Lebanon still ranks high in corruption


BEIRUT: Lebanon ranked 87th among 113 countries in terms corruption and rule of law while scoring 6 out of 7 countries in the MENA region, and 31 out of 36 among upper-middle-income countries, according to Washington-based NGO, World Justice Project’s yearly Rule of Law Index.

The index, which is based on more than 110,000 household and 3,000 expert surveys, measure how the rule of law is experienced and perceived in practical everyday situations by the general public in 113 countries.

The index rates countries’ rule of law performance based on eight factors: constraints on government powers, absence of corruption, open government, fundamental rights, order and security, regulatory enforcement, civil justice, and criminal justice.

A higher ranks signals lower adherence to the rule of law.

Lebanon ranked 72 out of 113 countries in terms of constraints on government powers, 87 in terms of the absence of justice, 89 in terms of open government, 81 in terms of fundamental rights, 82 in terms of order and security, 86 in terms of regulatory enforcement, 79 in terms of civil justice and 86 in terms of criminal justice.

Lebanon rose two positions from last year’s Index, previously ranked at 89.

Denmark leads the WJP’s Index, coming in at number one, followed directly by Norway in second place, with Finland coming in third. On the other side of the spectrum, the bottom three countries were Afghanistan, who came in at 111, Cambodia at 112, and Venezuela trailed last.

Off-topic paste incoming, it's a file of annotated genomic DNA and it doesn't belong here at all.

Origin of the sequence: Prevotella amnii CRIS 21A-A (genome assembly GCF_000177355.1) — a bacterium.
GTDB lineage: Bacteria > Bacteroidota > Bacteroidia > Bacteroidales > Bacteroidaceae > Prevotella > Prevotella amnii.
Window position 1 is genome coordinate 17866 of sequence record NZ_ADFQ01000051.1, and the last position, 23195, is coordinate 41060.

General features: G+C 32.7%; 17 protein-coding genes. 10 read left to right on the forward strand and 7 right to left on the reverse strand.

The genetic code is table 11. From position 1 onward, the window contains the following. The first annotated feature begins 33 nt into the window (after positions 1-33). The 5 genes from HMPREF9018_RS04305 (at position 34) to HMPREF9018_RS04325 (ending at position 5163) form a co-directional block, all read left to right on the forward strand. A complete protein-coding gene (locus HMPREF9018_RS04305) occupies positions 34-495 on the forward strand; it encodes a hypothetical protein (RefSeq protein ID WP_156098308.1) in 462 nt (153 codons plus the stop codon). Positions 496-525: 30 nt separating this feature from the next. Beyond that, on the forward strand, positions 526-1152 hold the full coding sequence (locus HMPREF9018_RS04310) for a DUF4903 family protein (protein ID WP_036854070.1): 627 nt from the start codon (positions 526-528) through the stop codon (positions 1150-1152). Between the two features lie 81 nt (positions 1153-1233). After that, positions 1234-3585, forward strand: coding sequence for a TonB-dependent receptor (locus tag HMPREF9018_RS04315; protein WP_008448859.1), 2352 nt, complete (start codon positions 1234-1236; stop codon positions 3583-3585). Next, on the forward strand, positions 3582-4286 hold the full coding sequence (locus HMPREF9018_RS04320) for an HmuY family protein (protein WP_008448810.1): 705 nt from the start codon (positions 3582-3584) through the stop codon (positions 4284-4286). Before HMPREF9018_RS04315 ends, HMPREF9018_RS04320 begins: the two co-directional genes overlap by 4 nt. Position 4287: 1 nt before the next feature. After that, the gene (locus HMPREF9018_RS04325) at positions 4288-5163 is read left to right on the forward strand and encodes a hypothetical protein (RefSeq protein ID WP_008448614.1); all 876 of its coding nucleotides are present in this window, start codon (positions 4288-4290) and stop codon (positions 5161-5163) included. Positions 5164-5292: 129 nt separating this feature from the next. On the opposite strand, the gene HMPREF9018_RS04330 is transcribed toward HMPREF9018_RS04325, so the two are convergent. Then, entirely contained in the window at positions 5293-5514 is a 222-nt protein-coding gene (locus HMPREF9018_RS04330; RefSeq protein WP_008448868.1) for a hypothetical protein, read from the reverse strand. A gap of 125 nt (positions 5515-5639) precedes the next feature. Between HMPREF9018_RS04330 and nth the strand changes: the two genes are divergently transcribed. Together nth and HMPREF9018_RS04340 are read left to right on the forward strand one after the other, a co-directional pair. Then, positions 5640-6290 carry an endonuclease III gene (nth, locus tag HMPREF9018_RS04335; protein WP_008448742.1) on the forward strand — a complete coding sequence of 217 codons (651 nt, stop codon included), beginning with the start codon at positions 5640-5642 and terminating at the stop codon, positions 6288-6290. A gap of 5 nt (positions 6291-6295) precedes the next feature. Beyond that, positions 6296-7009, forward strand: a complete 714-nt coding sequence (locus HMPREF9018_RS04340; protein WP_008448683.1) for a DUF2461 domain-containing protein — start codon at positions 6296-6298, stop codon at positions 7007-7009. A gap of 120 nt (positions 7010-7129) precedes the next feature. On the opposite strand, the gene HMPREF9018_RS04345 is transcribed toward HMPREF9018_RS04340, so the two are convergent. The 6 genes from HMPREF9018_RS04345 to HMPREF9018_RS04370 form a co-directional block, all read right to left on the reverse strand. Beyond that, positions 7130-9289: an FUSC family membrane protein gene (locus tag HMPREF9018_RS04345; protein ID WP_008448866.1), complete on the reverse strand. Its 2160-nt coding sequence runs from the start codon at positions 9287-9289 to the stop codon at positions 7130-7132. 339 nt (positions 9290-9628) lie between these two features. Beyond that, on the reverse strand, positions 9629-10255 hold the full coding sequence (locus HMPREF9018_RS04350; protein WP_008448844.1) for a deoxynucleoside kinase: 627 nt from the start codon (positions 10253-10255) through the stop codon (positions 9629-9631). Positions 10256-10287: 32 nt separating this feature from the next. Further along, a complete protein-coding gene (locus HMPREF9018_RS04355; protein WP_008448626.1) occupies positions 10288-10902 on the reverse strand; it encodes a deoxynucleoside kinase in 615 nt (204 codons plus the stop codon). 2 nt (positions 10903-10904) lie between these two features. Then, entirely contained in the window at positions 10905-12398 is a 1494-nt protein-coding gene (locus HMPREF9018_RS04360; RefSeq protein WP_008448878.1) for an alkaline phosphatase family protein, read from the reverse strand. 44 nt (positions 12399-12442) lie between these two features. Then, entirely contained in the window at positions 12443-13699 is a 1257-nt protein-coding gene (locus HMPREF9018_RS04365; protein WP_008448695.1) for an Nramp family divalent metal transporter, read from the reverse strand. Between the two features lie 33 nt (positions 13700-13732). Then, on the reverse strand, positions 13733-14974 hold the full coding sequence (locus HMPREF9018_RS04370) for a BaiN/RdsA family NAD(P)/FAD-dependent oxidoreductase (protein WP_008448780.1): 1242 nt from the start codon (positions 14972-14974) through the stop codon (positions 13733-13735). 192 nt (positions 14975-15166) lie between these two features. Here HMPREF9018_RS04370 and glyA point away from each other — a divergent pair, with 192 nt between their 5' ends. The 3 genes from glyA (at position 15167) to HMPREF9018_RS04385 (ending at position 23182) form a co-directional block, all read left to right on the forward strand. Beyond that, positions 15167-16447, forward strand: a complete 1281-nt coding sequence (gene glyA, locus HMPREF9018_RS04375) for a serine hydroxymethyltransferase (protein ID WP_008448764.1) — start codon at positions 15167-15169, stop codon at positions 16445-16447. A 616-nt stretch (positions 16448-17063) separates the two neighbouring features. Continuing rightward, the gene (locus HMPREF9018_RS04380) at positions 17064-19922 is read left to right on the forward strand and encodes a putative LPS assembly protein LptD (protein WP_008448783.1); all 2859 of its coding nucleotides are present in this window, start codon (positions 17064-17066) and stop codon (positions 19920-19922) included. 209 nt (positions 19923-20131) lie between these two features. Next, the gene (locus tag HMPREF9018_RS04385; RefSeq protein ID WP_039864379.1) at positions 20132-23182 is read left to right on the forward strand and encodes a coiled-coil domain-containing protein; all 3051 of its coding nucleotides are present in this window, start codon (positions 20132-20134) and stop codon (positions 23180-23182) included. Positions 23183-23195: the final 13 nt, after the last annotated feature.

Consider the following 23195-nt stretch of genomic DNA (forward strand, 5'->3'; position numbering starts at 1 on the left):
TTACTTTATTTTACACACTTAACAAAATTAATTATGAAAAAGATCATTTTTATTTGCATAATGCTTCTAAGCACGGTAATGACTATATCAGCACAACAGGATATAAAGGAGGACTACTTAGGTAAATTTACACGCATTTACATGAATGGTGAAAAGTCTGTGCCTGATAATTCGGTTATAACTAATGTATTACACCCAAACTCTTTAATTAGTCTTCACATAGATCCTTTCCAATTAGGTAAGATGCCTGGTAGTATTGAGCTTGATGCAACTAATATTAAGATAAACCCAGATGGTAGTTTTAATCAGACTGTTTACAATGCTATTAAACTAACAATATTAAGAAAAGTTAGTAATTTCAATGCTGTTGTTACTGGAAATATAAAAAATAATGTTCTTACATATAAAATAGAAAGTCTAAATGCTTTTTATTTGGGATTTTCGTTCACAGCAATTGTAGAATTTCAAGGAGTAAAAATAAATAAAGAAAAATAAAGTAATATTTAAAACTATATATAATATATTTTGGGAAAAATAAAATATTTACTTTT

“Globally, a majority of countries worldwide saw their scores decline since the publication of the last index in 2016, most notably in the areas of human rights, checks on government powers, and civil and criminal justice,” the index reported.

The MENA’s top performer among the 7 indexed countries was the United Arab Emirates, ranking at 32nd overall. Iran went six positions up to 80th, while Morocco fell seven positions to 67th worldwide.

Regionally, Lebanon scored 5 out of 7 on constraints of government powers; on open government, Lebanon ranked fourth; and for fundamental rights, third.

Order and security, regulatory enforcement, and civil justice were tied at a low rank of 6 out of 7, while the criminal justice and the absence of corruption rankings were both at the bottom position at 7 out of 7.

Both Morocco and the UAE showed statistically significant decreases in scores for absence of corruption. Countries measured in the MENA regional included Egypt, Iran, Jordan, Lebanon, Morocco, Tunisia, and the UAE.

“Effective rule of law is the foundation for communities of equity, opportunity, and peace,” William Neukom, WJP founder, and CEO, said.

The survey for Lebanon was done by local research and consulting house, Reach, conducting over 1,000 interviews and surveys of national households which were represented.

The greatest decline was seen in fundamental rights (71 countries dropped out of 113), which measures absence of discrimination, right to life and security, due process, freedom of expression and religion, right to privacy, freedom of association, and labor rights.

The second greatest decline was seen in constraints on government powers (64 countries dropped out of 113), which measures the extent to which those who govern are bound by law.

More countries’ overall rule of law scores declined to 34 percent in comparison to the 29 percent of 2016 Index scores, labeled as a “troubling trend” by the report.

“We are witnessing a global deterioration in fundamental aspects of the rule of law,” Neukom added, highlighting that “reduced adherence to the rule of law anywhere threatens development everywhere.”

An Nahar